Tuesday, July 29, 2008


It's finished.

At least the moving of the worldly goods, that is.

This evening marks a milestone: All of our stuff is officially on the property of our new house. (New, meaning the structure itself is as old as Geoguy.) No more physical relocation. Now, just the arduous task of unpacking and organizing.

And for me, the first time I have truly felt at home since I left Chandler on (I think it was) March 18, 2008. No more temporary quarters, no more renting. Yahoo! (I ain't referring to the search engine, either.)

And Geodad, I tried e-mailing you pictures of the house, but for some reason your address keeps bouncing the e-mails right back.

Anyhow, I thought I would post tonight and at least keep the world abreast of my happenings. Since Geogal and I have been so busy and stressed out with the particulars of closing on the house and then vacating our rental, I haven't had much spare time to breathe, much less post here.

Did I mention the house was old? As in my age? 40 (cough)-something? Quite a change from our 10-year-old dwelling in Chandler. Lately it seems Geogal points out many of the little and medium-sized faults with this house. Sometimes I just want to tell her, "Geogal, you're not in Kansas anymore."

Oops, I think I got that just a little backwards.

Tuesday, July 22, 2008

Just too friggin' funny

And people wonder why the mainstream print media continue to lose market share.

I have to give Barry Young at KFYI a hat-tip for pointing out this piece on his show this morning.

Man, where do I start?

I listened to KNUV when it was still KMYL, first adult standards (didn't last), then rock oldies (nope), then a mixture of third-rate syndicated talk and local folks (don't tell me you thought that succeeded--otherwise they never would have gone Spanish). Their signal is poor, being on the AM dial is problematic to begin with, and having 45 (count them--45!) reporters means this station was probably bleeding red ink from the start.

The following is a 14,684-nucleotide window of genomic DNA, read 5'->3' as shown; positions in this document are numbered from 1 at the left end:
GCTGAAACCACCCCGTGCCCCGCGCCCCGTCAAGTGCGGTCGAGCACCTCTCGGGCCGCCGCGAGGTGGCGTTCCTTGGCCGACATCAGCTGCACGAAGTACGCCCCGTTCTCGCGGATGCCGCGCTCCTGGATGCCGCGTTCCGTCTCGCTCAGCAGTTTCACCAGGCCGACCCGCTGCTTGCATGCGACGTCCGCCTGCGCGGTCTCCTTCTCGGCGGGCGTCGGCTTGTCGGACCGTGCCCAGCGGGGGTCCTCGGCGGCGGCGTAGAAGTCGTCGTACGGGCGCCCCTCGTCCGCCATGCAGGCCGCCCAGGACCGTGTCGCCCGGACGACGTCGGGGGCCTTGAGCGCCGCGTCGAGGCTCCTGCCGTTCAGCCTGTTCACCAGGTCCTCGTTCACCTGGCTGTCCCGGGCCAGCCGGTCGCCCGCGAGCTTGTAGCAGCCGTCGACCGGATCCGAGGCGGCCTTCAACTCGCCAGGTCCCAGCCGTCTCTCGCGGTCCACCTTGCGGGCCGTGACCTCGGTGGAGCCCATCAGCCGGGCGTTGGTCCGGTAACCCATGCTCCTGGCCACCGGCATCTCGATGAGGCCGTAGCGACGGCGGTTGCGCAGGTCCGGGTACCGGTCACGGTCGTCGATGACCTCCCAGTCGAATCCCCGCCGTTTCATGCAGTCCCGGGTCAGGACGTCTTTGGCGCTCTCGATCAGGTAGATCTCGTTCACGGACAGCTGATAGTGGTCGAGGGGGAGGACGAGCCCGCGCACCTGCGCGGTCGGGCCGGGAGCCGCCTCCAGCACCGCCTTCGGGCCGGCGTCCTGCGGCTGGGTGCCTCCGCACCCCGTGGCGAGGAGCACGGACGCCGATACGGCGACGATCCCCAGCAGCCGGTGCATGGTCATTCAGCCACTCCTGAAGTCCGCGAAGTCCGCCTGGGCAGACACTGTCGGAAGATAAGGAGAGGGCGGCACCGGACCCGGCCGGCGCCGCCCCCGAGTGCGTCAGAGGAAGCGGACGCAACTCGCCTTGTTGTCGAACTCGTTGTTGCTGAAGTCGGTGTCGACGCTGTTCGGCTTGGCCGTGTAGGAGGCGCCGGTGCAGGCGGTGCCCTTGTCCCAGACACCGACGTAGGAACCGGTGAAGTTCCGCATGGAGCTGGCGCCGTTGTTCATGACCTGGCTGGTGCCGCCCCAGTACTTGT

But hey, why be the victim of a poor business plan when you can blame Sheriff Joe? And the white people? (How do you blame Arpaio for the failure of the sister station in Denver?)

And don't fall for this nonsense of the migrant worker community losing their "voice." Radio Campesina existed in Phoenix well before KNUV was ever birthed.

Just another example of how newspapers continue to forget their readership both has, and uses, their brains.

And as an aside (how's that for alliteration), who wants to place bets that 1190 goes totally brokered when and if they return to the air?

Monday, July 21, 2008

The Great State Race

We in the Geofamily like to travel.

Together with the traveling, Geogal and I have a friendly competition stretching back several years. "Who has been in more states?"

I'll get to the scorecard in a moment. First, 2008 is shaping up to be a banner year for interstate travel--for all of us.

Since January 1st, yours truly has set foot in Arizona (state of origin for the year), California (courtesy of a quick jaunt across the Colorado River to Blythe), New Mexico, Colorado, Kansas, and Nebraska. Those last several were due to the big move from Chandler to northwest Kansas. For Geogal and little Geoana, the total is nearly the same, save for Geogal having traveled to Austin, Texas for a professional event. Since she took little Geoana with her, our child now has the distinction of being the family member in this household of being in the most states this year. She and I went into California back in March, and she was part of the aforementioned Texas trip. Not bad for a seven-year-old.